History of Od

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Organization Development
Organization development (OD) is a new term which means a conceptual, organization-wide effort to increase an organization's effectiveness and viability. Warren Bennis has referred to OD as a response to change, a complex educational strategy intended to change the beliefs, attitudes, values, and structure of an organization so that it can better adapt to new technologies, markets, challenges, and the dizzying rate of change itself. OD is neither "anything done to better an organization" nor is it "the training function of the organization"; it is a particular kind of change process designed to bring about a particular kind of end result. OD can involve interventions in the organization's "processes," using behavioural science knowledge organizational reflection, system improvement, planning and self-analysis. Some definitions are:

Organization Development (OD)is a process by which behavioral science knowledge and practices are used to help organizations achieve greater effectiveness, including improved quality of work life and increased productivity (Cummings, & Huse, 1989). In the 1950s and 1960s a new, integrated approach originated known as Organization Development (OD): the systematic application of behavioral science knowledge at various levels (group, intergroup, and total organization) to bring about planned change (Newstrom & Davis, 1993) Growth of Organization Development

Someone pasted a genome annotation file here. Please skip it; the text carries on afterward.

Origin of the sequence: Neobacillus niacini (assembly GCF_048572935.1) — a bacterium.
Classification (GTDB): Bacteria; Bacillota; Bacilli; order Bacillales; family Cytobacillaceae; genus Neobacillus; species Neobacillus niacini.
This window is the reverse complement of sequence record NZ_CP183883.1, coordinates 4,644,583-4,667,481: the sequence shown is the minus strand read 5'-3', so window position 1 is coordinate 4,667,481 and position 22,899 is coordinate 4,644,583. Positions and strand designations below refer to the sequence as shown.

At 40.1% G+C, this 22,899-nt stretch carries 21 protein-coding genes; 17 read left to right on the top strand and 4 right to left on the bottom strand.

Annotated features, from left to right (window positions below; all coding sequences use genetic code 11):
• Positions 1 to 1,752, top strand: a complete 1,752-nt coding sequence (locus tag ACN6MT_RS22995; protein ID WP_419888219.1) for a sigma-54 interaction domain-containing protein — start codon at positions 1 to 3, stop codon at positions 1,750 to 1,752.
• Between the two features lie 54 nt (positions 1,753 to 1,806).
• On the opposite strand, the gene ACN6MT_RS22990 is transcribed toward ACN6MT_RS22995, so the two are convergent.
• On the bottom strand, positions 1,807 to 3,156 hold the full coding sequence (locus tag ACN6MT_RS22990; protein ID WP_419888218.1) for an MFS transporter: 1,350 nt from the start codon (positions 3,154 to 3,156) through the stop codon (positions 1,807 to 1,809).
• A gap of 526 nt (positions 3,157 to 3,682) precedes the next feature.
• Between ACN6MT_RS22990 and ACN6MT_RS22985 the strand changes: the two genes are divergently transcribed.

OD continues to grow. Some of the first generation contributors include Chris Argyris (learning and action science), Warren Bennis (tied executive leadership to strategic change), Edger Schein (process approach), and Robert Tannenbaum (sensitize OD to the personal dimension of participant's lives). Second Generation contributors include Warner Burke (makes OD a professional field), Larry Greiner (power and evolution), Edward Lawler III, (extended OD to reward systems and employee involvement), Newton Margulies and Anthony Raia (values underlying OD), and Peter Vaill and Craig Lundberg (developing OD as a practical science). Newer generation contributors include Dave Brown (action research and developmental organizations), Thomas Cummings (sociotechnical systems) self-designing organizations, and transorganizational development), Max Elden (political aspects of OD), and Jerry Porras (puts OD on a sound research and a conceptual base).

The Evolution of OD

A brief history of OD will help to clarify the evolution of the term as well as some of the problems and confusion that have surrounded it. As currently practiced, OD emerged from five major stems, as shown below. The first was the growth of the National Training Laboratories (NTL) and the development of training groups, otherwise known as sensitivity training or T-groups, The second stem of OD was the classic work on action research conducted by social scientists interested in applying research to managing change. An important feature of action research was a technique known as survey feedback. Kurt Lewin, a prolific theorist, researcher, and practitioner in group dynamics and social change, was instrumental in the development of T-groups, survey feedback, and action research. His work led to the creation of OD and still serves as a major source of its concepts and methods. The third stem represents the application of participative management to organization structure and design. The fourth stem is the approach focusing on productivity and the quality of work life. The fifth stem of OD, and the most recent influence on current practice, involves strategic change and organization transformation.

According to one theory, OD emerged from four major backgrounds (Cummings, & Huse, 1989): 1.Laboratory Training stem (The T-Group):

This stem of OD pioneered laboratory training, or the T-group – a small, unstructured group in which participants learn from their own interactions and evolving dynamics about such issues as interpersonal relations,...
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